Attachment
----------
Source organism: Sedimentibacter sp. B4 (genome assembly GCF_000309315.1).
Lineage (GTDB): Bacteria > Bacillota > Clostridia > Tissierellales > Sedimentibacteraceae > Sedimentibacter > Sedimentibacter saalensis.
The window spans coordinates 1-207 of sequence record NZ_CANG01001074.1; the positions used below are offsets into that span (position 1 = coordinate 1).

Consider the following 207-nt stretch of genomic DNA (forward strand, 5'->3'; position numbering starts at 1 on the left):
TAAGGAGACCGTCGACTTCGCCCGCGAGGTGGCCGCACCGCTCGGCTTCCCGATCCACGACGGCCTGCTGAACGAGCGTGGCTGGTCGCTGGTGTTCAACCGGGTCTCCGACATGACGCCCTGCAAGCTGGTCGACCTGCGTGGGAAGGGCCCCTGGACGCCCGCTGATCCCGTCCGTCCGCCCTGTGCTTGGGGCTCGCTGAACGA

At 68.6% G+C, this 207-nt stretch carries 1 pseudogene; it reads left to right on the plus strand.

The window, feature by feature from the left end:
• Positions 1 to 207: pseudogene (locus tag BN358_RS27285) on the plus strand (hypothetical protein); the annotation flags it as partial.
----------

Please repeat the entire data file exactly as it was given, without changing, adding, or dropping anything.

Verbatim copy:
Source organism: Sedimentibacter sp. B4 (genome assembly GCF_000309315.1).
Lineage (GTDB): Bacteria > Bacillota > Clostridia > Tissierellales > Sedimentibacteraceae > Sedimentibacter > Sedimentibacter saalensis.
The window spans coordinates 1-207 of sequence record NZ_CANG01001074.1; the positions used below are offsets into that span (position 1 = coordinate 1).

Consider the following 207-nt stretch of genomic DNA (forward strand, 5'->3'; position numbering starts at 1 on the left):
TAAGGAGACCGTCGACTTCGCCCGCGAGGTGGCCGCACCGCTCGGCTTCCCGATCCACGACGGCCTGCTGAACGAGCGTGGCTGGTCGCTGGTGTTCAACCGGGTCTCCGACATGACGCCCTGCAAGCTGGTCGACCTGCGTGGGAAGGGCCCCTGGACGCCCGCTGATCCCGTCCGTCCGCCCTGTGCTTGGGGCTCGCTGAACGA

At 68.6% G+C, this 207-nt stretch carries 1 pseudogene; it reads left to right on the plus strand.

The window, feature by feature from the left end:
• Positions 1 to 207: pseudogene (locus tag BN358_RS27285) on the plus strand (hypothetical protein); the annotation flags it as partial.